Sant Prasad Yadav, Rebati Ramana Nanda, Ardhendu Dass, Mukesh Kumar Thakur, Devi Prasad Pani, Prabal Kumar Singh, Kalarickal Puttur Unnikrishnan Nair, Subroto Bandopadhyay, Naresh Kumar Sharma, Raman Kapoor, Sunil Kumar Malik, Anil Sharma, Roy Thomas, R Chandra Bhanu, Raju Mohan Kumar, Rabindra Nath Chatterjee, Narayan Nair Sarath Babu, Arif Ullah Khan, Girish Chandra, Peush Kumar Agarwal, Sanjeev Kapoor, Dinesh Asthana, Ravindra Chandra Panda, Makarand Ranade, Ajoy Kumar Mishra
Kantipudi Suresh Babu, Ramasamy Samidurai, Vinod Malik, Gulbag Singh Padda, Mahesh Wasdev, Rakesh Raturi, Swaran Singh, N Kanitkar, KS Suresh Kumar, Rajagopalan Lakshmi Narayanan, Kirti Khajuria, Sanjeev Dargar, Hilal Ahmed Rather, Jagadeesh Bhikaji Rane, Manish Girdhar, Tarun Chaudhry, Kolal Krishnamurthy Venugopal, Bhagawat, Pankajakshan Sanjeev Nair, Maitheen Masthan Mohamed Faizal Kabeer, Asit Sexena, Nand Kumar Nair, Akhil Deep Sachdeva, Rahul Agarwal, Utpal Kundu, Jaibir Singh Lohokna, Nonavinakere Anantharamu Badrinath, Ashutosh Srivastava, Sandeep Bhatele, Arun Prasad Kashyap, Arun Tripathi, Anwar Khan Sheffi, Jitender Singh Sihmar, Sanjay Kumar Gaur, Gurpreet Singh Cheema, Chandra Kumar Rasyara, Sanjay Kundu, Ganesan Ponmurugan, Indranil Banerjee, Arijit Ray, Shamsher Singh Dalal, Jitendra Nirmal Kumar Baradia, Som Nath Biswas, Prashant Kumar Gupta, Alok Srivastava, Jake Jeyamohan Jacob.
Sanjeev Sharma, Kamatchi Manoharan, Pradeep Sharma, Vikram Govind, Vijay Singh Shokeen, Radhey Raman Shukla, RS Chauhan, Raja Govinda Hegde, Nishikant Singh, Ajay Kumar, Shivanand, Vyankatesh Narayan Mahindrakar, Abhijeet Arvind Chendke, Abhay Arun Phansalkar, Amit Bhasin, Jaywant Kumar, Prem Anand.
Debraj Sanyal, Harkirat Singh.
Jetha Ram, Narendra Dev Singh, Richhpal Singh Randhawa, Surjeet Singh Badwal, Lal Chand Yadav, Hare Ram Ram, Hari Singh Mutti, Mohammad Abdul Motleb, Tiruvarur Sundaram Krishnan.
Panna Lal Singh, Jarnail Singh, Madho Singh Campawat, Ram Swaroop Yadav, Satya Pal Sharma, Virandra Singh Verma, Kapil Deo Yadava, Krishnan Sarup Gupta, Krishna Chandra Sahu, Murala Subhas Chandra Bose, Chhaju Singh Jairath, Dharampal Singh, Jaibir Singh, Braj Kishor Prasad Verma, Suryakant Jayantilal Bharucha, Bal Vidhya Dhar Mishra, Jayaraj Ramakrishna Pillai, Ramashanker Singh Yadav, Kirpal Singh, Mahipal Singh Vaswan, Bindhya Chal Thakur, Dayashankar Harinath Pasi, AS Biju.
Chellappan Sadasivan, Raghavan Radhakrishnan Nair, Dasharath Prasad, Shafimohammad, Ompal Singh, Mansukhlal Ravji Bhai Parmar, Prithvi Singh Tanwar, Narendra Barman, Shakil Ahmad, Parbodh Chander, Johari Lal, Mahendra Nath Mahata, Gour Chandra Roy, Nahar Singh Attri, Anandakrishnan Mele Chirakkil, Shyam Sunder Sharma, Radhey Shyam Verma, Laxman Nath Nayak, Himmat Singh, Shambhu Nath Singh, Muneer Ahmad, Sunil Kumar Singh, Tej Narain Mandal, Ved Pal Singh Panwar, Man Singh, Rajiv Kumar Deswal, Ashok Kumar Singh, Vinod Kumar Verma, Radheyshyam Gautam, Lal Bahadur Singh, Pradeep Baburao Jadhav, Angom Lenin Meitei.
Bhanwar Lal Choudhary, Deb Dulal Nanda, Indra Mohan Basumatary, Sanjay Kumar Yadav, Ajmer Singh, Prafulla Narayan Jha, Ashok Kumar Pandey, Shri Ram Khroliya, Bikash Mutsuddi, Harpal Sharma, KS Ayyappan, Swapan Kumar Das, Narindra Singh, Kapindra Prasad, Jasiram, Manoranjan Mishra, Nirakar Jena, Ramalingam Venkatesan, Velayudhan Sukumaran Anil Kumar, Karan Veer Singh, Gopalan Madapurakkal, Sajjanrao S Bawari, Shantanu Mohapatra, Ravindran Chemmincheri Meethale Veedu, Balwan Malik, Arun Kumar Singh, Ashim Kumar Mukherjee, Laxmi Kant Sharma, Sourav Mukherjee, Cherukattu Mohamaed Abdul Rahman, Rajeev Pandey, Manoj Kumar Singh, Sisir Kumar Hota, Ravindra Kumar Naliwal, Swapan Hazra, Suresh Kumar Khatry, Dadisetty Venkata Varaha Raghupathi Raju, S Pattabi Raman, Sanjay Gunge, Anil Kumar Sengar, Rajesh Tukaram Tandale, Sushil Singh, Kanwar Singh, Manoj Kumar Jha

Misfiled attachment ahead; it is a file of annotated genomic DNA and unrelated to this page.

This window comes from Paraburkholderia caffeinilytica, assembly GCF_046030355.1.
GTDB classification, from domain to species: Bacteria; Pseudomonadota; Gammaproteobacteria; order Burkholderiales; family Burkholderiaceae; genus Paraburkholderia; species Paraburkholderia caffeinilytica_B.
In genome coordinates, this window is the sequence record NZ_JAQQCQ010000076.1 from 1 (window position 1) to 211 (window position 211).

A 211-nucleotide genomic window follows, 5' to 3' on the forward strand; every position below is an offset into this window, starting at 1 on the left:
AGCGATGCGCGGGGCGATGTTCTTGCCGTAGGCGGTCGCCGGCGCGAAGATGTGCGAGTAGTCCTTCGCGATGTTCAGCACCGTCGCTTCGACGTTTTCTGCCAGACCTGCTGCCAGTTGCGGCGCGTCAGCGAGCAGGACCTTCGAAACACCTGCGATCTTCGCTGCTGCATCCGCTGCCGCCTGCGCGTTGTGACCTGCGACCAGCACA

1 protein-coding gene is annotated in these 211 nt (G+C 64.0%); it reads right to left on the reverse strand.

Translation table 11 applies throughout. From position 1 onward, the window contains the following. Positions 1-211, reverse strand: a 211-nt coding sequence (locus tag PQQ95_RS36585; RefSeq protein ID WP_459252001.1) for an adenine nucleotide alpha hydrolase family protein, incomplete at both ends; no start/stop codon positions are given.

Pannalal Nandi, V Sunil Kumar Nair, Yogendra Kumar, Phool Chand Chauhan, Santosh Kumar Singh Chauhan, Devinder Singh, Shashi Bhushan Kumar, Mendu Leela Prasad, Suresh Kumar M, Pramod Kumar Pandey, William Singh, Chandrakanta Mishra, Birendra Singh, Naveen Kumar Sandiri, Mahaboob Jani Sayyad.
Kishan Lal, Mukesh, Bishan Singh Pundir, Mani Kantan Nair Madothil Veeda, Shersingh Parihar, Jang Bahadur Singh, Gopal Chettri, Syed Mansoor Miya.
Shri MS Kasana, Shri Rajeev Kumar, Shri Anil Kumar Singh, Shri Abhiroop J Palaparampil, Shri Tilak Raj, Shri Ramesh Kumar Meena, Shri Chandrashekhar Vasudevrao Mahale, Shri Sasi Nair, Shri Sharad Kumar Agarwal, Shri Mohan Roy, Shri Koothan Sankaran, Shri Kotheri Samuel Joy, Shri Ramesh Parmar, Shri Prakash Chand.
Vijay Sharma, Sujay Ghosh, Yogendra Mohan, Nitesh Kumar Malik.
Vinay Sadasivan, Babu Lal Jangid.
Shiv Chandra Prasad Singh.
Chief of Bangladesh Navy Rear Admiral Shah Iqbal Mujtaba being presented a guard of honour at South Block lawns
Naval Chief of Bangladesh with Defence Minister, Mr Pranab Mukherjee at South Block
The Chief of Naval Staff of Bangladesh Navy, Rear Admiral Shah Iqbal Mujtaba visited India recently. He called on his counterpart, Admiral Arun Prakash on October 12. On arrival at the South Block, he was presented an impressive guard of honour. During the discussions with Admiral Arun Prakash, he expressed appreciation for support being given by the Indian Navy to train Bangladesh naval personnel in India.